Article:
Thank you to our Sponsors: PLATINUM SPONSOR
LEGO® COMPETITION SPONSORS
SFCC COMPETITION SPONSOR
local and in the limelight Handcrafted America loves La Puerta Originals by St eph a ni e Love
La Puerta Originals’ artisans are skilled in a variety of traditional woodworking methods.
COURTESY LA PUERTA ORIGINALS
A quarter-century of careful craftsmanship has earned La Puerta Originals a national reputation; the vast majority of their commissions come from outside the state.
THE CLOSING OF ONE DOOR often leads to the opening of another, but at La Puerta Originals, owned by Melissa and Scott Coleman, the two become one: salvaged antiques and materials from old doors are fused into new, custom designs. These highquality, one-of-a-kind products caught the attention of Handcrafted America, a television series showcasing artisans who still utilize traditional construction methods. Melissa and Scott, thrilled with the opportunity to share their creations, agreed to be featured on the program. “Handcrafted America only features artists who make things in the U.S.,” says Melissa, adding that the duo enjoyed filming, but it demanded a lot of hard work. “Six crewmembers and the host, Jill Wagner, were here [from South Carolina and California] for two 12-hour days filming at our facility.” Scott, after earning his architecture degree, began incorporating his collection of Mexican and Central American doors; historic columns and surrounds from Southeast Asia; and other international items in his own work. Today, La Puerta Originals’ skilled artisans maintain this focus on sustainability by using components of the thousands of doors and other supplies from their property on Highway 14 to build new doors, gates, cabinets, and mantels. Seeking this amalgam of influences from distinct cultures, their customers (almost 90 percent are from outside New Mexico)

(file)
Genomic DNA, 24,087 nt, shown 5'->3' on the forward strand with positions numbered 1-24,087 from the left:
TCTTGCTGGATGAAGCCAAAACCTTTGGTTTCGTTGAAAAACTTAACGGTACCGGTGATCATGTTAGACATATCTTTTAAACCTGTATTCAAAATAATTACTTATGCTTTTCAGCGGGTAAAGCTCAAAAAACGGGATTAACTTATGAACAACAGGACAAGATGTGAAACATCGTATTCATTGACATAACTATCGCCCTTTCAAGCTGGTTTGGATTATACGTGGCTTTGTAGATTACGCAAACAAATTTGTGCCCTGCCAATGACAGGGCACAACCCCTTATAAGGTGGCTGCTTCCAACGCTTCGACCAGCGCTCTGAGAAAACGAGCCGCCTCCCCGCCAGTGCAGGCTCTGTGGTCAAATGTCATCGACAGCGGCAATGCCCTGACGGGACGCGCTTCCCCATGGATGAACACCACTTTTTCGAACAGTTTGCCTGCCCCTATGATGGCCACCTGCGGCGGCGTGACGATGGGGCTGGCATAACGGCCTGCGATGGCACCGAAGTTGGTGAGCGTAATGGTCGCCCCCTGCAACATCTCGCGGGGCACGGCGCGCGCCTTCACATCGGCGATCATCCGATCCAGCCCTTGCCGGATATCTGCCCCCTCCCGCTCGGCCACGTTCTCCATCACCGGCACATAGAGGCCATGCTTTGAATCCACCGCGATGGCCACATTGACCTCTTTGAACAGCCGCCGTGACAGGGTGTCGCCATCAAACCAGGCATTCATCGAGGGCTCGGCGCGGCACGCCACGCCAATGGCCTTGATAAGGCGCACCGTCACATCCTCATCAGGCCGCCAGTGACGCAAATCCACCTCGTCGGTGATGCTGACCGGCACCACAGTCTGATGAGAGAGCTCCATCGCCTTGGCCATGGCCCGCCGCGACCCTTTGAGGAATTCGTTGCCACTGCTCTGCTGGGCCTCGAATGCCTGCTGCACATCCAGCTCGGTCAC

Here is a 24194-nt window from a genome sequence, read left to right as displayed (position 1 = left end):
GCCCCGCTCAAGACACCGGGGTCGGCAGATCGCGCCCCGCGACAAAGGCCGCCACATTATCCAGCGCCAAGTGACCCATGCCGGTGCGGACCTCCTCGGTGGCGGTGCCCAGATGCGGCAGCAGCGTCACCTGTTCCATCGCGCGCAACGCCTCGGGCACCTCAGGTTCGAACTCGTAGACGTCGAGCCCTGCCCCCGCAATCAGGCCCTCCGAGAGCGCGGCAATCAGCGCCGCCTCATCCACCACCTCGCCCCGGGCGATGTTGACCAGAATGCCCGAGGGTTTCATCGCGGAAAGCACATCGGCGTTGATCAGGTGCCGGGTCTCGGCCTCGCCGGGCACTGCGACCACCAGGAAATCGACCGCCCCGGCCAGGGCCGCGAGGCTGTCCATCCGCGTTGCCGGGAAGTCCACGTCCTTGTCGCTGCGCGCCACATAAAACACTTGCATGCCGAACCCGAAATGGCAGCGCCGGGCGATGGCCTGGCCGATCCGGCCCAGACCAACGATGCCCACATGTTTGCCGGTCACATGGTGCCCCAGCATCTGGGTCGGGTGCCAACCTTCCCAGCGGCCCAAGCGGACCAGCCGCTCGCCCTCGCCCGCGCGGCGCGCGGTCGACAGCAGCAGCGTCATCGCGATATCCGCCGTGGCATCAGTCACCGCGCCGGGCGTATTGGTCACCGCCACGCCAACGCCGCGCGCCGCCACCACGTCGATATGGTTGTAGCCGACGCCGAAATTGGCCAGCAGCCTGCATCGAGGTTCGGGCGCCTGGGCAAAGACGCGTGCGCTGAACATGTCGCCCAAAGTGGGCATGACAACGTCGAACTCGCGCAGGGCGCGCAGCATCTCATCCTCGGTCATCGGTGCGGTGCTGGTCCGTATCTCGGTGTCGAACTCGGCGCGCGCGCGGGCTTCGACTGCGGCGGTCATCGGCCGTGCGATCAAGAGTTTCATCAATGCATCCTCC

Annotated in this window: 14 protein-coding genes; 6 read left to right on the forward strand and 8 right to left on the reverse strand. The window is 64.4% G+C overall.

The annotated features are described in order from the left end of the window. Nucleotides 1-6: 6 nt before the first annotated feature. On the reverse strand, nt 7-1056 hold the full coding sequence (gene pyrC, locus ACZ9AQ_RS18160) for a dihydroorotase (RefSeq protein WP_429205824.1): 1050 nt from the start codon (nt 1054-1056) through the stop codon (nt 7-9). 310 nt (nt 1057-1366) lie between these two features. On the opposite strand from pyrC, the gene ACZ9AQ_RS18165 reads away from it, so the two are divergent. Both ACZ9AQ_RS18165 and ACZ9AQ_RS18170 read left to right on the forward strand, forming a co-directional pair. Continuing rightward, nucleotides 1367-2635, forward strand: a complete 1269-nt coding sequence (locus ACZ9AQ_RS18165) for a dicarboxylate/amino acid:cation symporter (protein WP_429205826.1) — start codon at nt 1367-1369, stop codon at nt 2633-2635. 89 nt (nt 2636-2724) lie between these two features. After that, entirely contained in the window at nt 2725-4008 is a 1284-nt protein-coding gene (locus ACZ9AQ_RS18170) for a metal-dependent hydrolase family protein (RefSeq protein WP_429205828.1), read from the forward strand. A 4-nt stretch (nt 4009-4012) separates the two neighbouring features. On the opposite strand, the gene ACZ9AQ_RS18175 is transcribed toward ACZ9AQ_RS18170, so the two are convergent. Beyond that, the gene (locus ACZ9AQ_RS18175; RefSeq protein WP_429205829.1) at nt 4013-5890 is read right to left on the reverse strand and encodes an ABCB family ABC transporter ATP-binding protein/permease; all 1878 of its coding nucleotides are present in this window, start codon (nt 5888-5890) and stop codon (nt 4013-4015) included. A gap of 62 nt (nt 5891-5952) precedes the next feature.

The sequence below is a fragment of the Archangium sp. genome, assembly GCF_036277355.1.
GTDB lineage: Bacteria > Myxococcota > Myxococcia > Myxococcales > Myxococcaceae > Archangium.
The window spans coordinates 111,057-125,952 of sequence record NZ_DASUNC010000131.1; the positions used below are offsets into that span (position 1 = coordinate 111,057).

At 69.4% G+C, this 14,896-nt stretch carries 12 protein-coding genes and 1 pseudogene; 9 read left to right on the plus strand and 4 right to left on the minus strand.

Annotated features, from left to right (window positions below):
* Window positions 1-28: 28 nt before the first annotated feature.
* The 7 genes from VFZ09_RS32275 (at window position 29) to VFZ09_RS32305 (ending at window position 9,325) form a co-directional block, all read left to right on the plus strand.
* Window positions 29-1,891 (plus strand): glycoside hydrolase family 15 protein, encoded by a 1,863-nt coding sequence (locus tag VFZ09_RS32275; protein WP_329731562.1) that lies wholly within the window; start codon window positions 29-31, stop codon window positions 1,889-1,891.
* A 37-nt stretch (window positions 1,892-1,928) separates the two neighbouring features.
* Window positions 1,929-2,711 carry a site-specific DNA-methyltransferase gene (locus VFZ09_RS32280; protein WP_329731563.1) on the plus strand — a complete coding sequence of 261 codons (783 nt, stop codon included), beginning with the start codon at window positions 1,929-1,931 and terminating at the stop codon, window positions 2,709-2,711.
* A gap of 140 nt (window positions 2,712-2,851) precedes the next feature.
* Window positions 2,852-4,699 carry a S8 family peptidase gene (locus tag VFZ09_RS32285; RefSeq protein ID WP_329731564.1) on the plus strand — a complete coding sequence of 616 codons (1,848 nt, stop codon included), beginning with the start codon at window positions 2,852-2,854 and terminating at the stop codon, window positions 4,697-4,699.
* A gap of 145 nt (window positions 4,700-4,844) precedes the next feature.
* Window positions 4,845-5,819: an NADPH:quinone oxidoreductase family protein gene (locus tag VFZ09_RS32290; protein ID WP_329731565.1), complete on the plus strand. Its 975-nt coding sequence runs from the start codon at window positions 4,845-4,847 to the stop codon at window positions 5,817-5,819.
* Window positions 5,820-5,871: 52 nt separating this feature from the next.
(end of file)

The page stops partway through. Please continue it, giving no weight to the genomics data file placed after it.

Left: Handcrafted America filmed for two 12-hour days at La Puerta Originals as well as another day around town. Below: The Colemans show off their collection of antique doors and materials to host Jill Wagner.